**Initial Fund Size (BTC)****5% Hashrate****50% Hashrate**1011.0%14.3%10059.8%56.5%20088.5%79.5%30097.8%89.3%40099.5%95.0%500100.0%98.0%

Probability of reserve fund remaining solvent over a 1 year period

We have also constructed histograms, which show the maximum cumulative loses for the reserve fund, in each of the 400 trials. The y-axis counts the number of times the result fell into each bucket, while the x-axis contains buckets for the maximum cumulative losses in Bitcoin.

**New Mining Pool Proposal**

One could even adopt the above model as a business model. A new mining pool startup, could raise $2m to fund technical development and another $20m for the initial capital for the smoothing reserve fund. Therefore total funding of $22m would be required. While this is not a trivial amount of money, given the size of the mining industry, perhaps it is much less than a typical crypto industry “war chest”. For example, listed miners like Marathon, Cleanspark, Riot, Cipher Mining, Hut 8 and Hive, all have over $100m of Bitcoin on their balance sheets, far more than the $20m required for this revenue smoothing.

One could even split the reserve fund out as a separate investable financial product. Investors could purchase shares in the fund, as if it was an open ended investment fund. The shareholders would benefit from the 50% of the fee income from the pool, while also experiencing volatility (and full depletion risk) related to the luck of the mining pool.

**Block Withholding Attack**

The transparent open ended fund structure outlined above may not work. Any mining pool can be attacked with something called the “block withholding attack”. Miners could attack the pool by only sending partial proofs and if the miner does actually find a block with the required difficulty, they can keep this secret. A rival pool could conduct this attack on a pool with a transparent “reserve fund” in place and they would know exactly when to attack and exactly when the target pool would shut down. Therefore, in the above model, the total assets in the reserve fund would need to be kept confidential.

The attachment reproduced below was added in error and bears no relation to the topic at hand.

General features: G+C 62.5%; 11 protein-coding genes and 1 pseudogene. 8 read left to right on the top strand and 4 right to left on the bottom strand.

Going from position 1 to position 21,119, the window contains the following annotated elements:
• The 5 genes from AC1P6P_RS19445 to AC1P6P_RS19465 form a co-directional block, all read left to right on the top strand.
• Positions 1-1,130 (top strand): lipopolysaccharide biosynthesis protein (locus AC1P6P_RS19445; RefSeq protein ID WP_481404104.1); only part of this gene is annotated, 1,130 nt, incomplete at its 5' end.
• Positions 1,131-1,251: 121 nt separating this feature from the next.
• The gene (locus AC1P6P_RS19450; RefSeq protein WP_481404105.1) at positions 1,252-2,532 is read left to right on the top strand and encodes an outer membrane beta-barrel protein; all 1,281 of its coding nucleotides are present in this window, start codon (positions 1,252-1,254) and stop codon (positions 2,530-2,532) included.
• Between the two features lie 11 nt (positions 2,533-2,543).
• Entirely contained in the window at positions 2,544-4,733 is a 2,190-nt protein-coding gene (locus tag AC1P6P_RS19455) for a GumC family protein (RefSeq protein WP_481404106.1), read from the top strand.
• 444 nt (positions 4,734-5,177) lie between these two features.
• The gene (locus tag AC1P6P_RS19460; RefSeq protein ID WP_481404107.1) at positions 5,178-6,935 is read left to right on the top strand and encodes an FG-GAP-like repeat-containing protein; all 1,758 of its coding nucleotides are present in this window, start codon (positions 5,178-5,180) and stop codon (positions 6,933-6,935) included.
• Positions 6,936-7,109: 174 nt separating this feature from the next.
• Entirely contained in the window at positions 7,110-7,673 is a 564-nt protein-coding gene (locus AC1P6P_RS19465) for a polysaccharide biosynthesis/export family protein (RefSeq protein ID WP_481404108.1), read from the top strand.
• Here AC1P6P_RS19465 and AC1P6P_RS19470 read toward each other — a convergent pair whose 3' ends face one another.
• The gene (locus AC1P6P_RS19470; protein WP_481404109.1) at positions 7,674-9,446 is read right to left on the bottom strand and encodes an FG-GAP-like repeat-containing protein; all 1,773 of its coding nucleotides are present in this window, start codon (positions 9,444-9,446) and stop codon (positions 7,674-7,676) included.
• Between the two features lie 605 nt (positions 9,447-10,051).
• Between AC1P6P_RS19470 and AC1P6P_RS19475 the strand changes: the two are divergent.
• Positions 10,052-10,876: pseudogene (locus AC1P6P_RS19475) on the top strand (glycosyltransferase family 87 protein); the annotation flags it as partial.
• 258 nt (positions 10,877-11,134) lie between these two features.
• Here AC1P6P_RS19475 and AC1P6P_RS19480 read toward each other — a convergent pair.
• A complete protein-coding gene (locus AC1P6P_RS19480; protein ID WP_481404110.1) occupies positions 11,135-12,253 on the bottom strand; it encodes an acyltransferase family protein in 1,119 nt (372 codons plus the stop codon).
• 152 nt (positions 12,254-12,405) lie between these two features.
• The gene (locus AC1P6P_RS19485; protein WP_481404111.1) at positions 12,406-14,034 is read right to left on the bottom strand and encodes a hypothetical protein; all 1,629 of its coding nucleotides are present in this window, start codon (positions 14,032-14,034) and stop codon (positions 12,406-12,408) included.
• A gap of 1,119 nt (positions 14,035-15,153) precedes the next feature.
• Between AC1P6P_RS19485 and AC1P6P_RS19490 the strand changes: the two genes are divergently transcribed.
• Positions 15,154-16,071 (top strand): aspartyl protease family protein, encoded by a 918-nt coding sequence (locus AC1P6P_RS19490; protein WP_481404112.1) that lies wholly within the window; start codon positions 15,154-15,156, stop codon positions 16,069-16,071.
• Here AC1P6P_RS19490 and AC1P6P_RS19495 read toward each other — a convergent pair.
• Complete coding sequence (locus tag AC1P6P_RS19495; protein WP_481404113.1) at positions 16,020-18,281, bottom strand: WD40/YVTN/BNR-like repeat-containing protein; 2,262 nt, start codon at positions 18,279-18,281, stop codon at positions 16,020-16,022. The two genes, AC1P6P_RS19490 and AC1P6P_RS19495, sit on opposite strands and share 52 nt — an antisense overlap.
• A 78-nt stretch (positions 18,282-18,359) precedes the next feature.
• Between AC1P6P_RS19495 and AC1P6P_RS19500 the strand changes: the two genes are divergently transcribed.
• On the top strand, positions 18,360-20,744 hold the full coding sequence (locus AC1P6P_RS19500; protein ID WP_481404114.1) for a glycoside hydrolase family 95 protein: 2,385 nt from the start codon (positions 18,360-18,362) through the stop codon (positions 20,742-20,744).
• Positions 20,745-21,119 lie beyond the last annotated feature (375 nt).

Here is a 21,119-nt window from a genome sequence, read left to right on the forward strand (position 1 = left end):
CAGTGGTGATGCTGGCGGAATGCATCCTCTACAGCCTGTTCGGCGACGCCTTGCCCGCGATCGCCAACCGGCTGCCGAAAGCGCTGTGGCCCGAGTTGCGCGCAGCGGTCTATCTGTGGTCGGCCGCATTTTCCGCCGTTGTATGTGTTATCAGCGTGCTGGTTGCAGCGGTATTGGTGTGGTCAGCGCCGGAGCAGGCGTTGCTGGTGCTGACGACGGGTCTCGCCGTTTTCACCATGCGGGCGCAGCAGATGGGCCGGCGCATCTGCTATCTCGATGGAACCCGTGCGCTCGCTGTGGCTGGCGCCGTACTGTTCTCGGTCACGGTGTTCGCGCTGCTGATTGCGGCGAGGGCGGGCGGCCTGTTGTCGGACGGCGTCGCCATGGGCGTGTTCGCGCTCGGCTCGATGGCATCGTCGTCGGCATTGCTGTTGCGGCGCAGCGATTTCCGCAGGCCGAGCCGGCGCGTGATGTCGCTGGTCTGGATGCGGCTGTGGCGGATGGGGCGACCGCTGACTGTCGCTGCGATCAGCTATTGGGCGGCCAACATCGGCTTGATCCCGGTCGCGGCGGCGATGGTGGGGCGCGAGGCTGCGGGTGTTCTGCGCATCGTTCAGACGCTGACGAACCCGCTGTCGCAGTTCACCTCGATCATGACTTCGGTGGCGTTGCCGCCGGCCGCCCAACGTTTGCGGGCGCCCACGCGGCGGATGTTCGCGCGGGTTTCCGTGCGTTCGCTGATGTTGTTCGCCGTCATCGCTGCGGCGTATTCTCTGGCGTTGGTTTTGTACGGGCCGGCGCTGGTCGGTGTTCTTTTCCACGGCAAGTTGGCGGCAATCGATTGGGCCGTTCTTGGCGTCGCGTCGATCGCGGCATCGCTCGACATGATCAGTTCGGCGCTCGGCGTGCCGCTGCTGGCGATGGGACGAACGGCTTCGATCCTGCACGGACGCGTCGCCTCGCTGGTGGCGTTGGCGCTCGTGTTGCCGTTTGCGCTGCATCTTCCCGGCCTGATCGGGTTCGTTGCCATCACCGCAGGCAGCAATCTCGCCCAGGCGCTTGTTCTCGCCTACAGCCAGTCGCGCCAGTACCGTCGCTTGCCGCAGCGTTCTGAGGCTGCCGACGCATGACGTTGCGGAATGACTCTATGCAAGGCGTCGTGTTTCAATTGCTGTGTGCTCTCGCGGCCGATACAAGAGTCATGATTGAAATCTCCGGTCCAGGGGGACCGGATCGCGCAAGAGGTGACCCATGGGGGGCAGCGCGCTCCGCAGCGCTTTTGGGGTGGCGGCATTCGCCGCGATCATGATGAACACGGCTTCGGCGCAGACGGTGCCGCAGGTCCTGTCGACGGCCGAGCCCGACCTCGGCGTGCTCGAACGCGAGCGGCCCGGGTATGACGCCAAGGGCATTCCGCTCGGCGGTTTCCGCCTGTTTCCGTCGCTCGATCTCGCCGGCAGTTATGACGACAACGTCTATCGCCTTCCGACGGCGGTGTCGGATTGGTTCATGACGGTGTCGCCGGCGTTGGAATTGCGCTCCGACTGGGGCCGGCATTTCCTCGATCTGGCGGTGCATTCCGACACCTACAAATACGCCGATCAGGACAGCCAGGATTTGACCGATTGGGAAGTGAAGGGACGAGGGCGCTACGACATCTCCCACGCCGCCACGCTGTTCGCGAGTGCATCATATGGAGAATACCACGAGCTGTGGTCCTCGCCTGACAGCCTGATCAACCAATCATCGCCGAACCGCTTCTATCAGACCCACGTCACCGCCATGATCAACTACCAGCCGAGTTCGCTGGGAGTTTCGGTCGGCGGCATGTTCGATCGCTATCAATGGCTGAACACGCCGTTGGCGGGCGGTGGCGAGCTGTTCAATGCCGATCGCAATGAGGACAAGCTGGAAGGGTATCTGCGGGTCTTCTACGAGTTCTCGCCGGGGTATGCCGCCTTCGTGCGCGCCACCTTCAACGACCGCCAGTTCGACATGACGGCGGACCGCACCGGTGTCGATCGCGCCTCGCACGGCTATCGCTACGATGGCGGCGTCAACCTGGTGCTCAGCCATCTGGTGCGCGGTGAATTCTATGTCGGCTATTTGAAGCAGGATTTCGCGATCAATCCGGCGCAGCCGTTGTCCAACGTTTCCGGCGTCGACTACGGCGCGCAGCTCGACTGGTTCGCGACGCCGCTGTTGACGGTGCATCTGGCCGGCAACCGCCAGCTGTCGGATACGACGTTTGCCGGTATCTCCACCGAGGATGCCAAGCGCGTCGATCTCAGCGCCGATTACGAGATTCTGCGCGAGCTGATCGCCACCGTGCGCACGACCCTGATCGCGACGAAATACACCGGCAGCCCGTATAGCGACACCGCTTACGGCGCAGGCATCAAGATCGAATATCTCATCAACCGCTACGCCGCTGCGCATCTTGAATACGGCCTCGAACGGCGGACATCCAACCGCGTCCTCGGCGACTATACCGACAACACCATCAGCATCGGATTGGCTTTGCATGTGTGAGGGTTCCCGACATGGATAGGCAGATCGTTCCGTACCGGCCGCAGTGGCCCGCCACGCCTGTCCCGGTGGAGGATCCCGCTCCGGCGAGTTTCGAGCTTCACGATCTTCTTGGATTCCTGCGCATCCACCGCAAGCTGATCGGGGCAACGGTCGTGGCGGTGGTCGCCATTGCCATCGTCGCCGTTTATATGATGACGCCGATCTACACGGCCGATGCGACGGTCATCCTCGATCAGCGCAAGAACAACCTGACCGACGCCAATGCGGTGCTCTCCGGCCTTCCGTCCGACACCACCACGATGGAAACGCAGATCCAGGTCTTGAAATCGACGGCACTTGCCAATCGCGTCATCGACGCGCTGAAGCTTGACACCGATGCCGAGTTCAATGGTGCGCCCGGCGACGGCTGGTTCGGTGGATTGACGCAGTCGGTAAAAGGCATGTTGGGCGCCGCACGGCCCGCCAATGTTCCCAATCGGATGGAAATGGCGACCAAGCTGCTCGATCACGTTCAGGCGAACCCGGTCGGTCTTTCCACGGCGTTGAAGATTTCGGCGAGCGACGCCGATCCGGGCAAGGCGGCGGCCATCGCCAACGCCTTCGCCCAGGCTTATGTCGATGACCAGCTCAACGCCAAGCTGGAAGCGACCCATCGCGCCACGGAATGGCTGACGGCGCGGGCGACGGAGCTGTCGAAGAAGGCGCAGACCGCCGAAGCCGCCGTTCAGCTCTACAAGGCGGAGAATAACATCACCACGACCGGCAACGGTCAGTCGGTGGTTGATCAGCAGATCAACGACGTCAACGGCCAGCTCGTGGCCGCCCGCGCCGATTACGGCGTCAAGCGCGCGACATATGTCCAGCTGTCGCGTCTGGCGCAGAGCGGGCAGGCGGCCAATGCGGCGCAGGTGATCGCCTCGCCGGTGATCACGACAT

**Conclusion**

The Bitcoin mining network appears to be in a pretty poor and centralised shape, with a single entity custodying the coinbase output funds for almost 50% of the global hashrate. Alex Bergeron may be correct in asserting that the proximate cause of this problem may be the desire for the miners to reduce variance in their revenue. It is clear that this is a real problem. Although the size of the fund you need does increase as the pool gets larger, there are clearly significant economies of scale here. In our example of a 5% pool and a 50% pool, the 50% pool is 10x larger, while only around 2x the funds are needed for the larger pool to have the same fund depletion to zero risk.

The positive news is that the level of capital a pool operator needs to smooth out the impact of luck is not as large as some people might think, perhaps around $20 million to $40 million. Therefore while the issue is a problem, it may not be critical. It does not feel that this luck issue is therefore the fundamental long term cause of this apparent monopolistic structure. Therefore, we argue that perhaps the real reason for this alarming degree of centralisation is that many in the industry simply don’t care enough.